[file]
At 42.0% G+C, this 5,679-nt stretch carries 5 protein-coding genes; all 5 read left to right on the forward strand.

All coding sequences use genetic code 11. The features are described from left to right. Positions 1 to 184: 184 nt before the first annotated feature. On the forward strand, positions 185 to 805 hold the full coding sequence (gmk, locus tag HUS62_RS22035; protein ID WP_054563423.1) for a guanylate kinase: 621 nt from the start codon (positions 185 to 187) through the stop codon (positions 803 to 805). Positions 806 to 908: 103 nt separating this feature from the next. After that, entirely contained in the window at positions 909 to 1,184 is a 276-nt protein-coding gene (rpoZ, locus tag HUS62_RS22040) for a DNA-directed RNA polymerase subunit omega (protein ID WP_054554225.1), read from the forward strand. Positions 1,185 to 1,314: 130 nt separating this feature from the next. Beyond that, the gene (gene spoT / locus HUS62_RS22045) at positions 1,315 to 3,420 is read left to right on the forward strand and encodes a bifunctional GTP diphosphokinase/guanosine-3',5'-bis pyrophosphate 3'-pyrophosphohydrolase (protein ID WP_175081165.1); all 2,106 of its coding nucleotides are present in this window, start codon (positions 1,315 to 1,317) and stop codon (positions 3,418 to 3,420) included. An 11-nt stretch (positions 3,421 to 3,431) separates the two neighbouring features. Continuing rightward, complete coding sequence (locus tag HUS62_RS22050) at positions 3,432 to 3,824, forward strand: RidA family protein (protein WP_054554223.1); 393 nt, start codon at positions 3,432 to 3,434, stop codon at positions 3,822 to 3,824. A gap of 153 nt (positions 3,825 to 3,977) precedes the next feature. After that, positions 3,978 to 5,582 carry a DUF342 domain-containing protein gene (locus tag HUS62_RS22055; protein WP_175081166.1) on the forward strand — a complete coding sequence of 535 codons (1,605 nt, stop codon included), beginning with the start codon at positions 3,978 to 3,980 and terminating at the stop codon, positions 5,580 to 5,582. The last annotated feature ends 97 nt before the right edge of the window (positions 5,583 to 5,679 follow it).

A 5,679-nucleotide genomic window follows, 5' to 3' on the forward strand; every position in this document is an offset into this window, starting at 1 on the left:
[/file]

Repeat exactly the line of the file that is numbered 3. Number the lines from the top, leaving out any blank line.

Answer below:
A 5,679-nucleotide genomic window follows, 5' to 3' on the forward strand; every position in this document is an offset into this window, starting at 1 on the left: